3. Make sure there is/was clear agreements about goals, roles, and expectations – Did you fulfill your leadership obligations by setting the person up for success with a clear goal? If the goal isn’t/wasn’t clear, then reset or renegotiate the goal. If circumstances beyond the employee’s control have changed to inhibit goal achievement, work on removing those obstacles, revisit the goal, or engage in problem solving.

Feedback Guidelines

When you have the feedback discussion, you’ll be much more successful if you follow these guidelines:

  1. Give feedback on behaviors that can be changed, not on traits or personality – Behavior is something you can see someone doing or hear someone saying. Telling someone they need to be more professional, flexible, or reliable is not helpful feedback because it’s judgmental, nonspecific, and would likely create defensiveness. Being specific about the behaviors the person needs to use to be professional, flexible, or reliable will give the receiver a clear picture of what he/she needs to do differently.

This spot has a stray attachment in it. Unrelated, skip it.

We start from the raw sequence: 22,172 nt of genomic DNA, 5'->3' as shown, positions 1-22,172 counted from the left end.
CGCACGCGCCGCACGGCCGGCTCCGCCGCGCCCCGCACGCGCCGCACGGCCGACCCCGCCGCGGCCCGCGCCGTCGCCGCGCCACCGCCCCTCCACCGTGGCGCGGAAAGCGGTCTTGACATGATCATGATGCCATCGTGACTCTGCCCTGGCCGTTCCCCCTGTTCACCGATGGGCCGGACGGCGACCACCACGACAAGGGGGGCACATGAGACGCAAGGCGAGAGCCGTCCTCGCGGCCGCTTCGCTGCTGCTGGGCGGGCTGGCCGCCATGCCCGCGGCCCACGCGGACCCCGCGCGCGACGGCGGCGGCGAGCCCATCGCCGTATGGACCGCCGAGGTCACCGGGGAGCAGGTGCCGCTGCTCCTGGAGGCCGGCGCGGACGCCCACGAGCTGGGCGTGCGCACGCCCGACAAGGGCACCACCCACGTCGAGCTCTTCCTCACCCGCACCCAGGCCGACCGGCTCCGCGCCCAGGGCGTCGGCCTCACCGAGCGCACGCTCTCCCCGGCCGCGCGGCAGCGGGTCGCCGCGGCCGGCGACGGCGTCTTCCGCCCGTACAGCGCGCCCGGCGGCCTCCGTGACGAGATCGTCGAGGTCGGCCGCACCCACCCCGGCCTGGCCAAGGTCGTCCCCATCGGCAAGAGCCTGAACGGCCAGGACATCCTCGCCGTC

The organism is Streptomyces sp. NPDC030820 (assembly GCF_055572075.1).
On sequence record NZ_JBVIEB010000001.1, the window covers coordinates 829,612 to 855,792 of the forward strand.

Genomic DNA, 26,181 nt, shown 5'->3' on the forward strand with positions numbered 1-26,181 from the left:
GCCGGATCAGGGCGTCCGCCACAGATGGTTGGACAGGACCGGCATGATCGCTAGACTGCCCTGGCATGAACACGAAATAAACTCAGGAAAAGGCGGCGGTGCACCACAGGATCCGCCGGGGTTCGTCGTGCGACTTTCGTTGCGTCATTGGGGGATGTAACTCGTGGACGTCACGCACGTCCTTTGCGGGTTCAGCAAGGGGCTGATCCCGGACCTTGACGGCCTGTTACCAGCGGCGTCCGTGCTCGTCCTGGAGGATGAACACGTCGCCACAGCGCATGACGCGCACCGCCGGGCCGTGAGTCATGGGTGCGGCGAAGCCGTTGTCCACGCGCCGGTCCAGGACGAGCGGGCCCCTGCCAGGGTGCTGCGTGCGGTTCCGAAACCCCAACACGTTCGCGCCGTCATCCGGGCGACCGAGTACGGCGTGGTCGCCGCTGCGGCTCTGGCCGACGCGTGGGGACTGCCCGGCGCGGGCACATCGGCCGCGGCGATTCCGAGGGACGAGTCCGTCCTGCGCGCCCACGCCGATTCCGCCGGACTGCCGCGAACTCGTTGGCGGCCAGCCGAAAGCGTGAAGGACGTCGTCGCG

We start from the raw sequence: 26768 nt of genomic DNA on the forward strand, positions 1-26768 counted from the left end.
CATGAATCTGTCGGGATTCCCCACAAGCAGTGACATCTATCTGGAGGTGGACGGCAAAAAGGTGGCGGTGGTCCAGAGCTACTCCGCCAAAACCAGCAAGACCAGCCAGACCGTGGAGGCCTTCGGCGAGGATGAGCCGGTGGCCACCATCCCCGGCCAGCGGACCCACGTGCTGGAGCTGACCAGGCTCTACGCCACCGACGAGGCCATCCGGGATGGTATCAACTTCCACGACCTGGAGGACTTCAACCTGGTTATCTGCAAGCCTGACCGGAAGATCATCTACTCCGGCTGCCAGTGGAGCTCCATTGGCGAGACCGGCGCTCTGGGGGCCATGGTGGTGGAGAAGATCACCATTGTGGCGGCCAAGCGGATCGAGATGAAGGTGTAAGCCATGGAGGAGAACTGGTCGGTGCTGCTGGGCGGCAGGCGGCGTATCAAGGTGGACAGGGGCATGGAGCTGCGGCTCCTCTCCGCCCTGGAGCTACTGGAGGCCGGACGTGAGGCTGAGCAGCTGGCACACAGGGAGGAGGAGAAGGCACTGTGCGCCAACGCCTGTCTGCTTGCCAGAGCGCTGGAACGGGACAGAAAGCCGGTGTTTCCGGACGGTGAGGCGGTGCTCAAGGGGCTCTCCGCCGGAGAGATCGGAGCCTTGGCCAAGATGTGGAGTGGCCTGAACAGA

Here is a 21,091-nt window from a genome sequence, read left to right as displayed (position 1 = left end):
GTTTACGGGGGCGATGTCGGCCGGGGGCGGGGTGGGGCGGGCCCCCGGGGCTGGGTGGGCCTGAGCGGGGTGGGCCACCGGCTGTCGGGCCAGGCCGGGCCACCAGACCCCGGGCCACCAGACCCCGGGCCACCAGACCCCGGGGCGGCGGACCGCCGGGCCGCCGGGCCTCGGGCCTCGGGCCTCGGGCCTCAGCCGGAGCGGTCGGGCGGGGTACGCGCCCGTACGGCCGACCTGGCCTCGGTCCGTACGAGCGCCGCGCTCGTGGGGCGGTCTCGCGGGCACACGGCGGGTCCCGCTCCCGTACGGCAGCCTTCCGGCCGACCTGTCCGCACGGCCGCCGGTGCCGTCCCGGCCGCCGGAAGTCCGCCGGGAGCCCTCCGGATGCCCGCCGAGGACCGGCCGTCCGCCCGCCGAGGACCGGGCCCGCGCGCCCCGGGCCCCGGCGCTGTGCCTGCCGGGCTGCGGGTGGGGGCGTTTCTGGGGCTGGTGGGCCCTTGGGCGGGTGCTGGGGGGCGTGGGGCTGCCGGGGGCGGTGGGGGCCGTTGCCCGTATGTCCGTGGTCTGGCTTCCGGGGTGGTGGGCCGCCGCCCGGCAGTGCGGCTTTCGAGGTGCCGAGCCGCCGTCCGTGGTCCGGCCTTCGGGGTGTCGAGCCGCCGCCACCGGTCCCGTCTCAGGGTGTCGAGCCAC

2. Be specific and descriptive; don’t generalize – Because giving feedback can be uncomfortable and awkward, it’s easy to soft pedal it or beat around the bush. Think of giving feedback as the front page newspaper article, not the editorial. Provide facts, not opinions or judgments.
  3. Be timely – Ideally, feedback should be delivered as close as possible to the time of the exhibited behavior. With the passage of time, perceptions can change, facts and details can be forgotten, and the likelihood of disagreement about the situation increases. Above all, don’t save up negative feedback for a quarterly or yearly performance review. Blasting someone with negative feedback months after the fact is leadership malpractice.
  4. Control the context – Timing is everything! I’ve been married for over 28 years and I’ve learned (the hard way) the value of this truth. Choose a neutral and comfortable setting, make sure you have plenty of time for the discussion, be calm, and pay attention to your body language and that of the receiver. Don’t let your urgent need to deliver the feedback overrule common sense. Find the right time and place to deliver the feedback and the receiver will be more receptive to your message.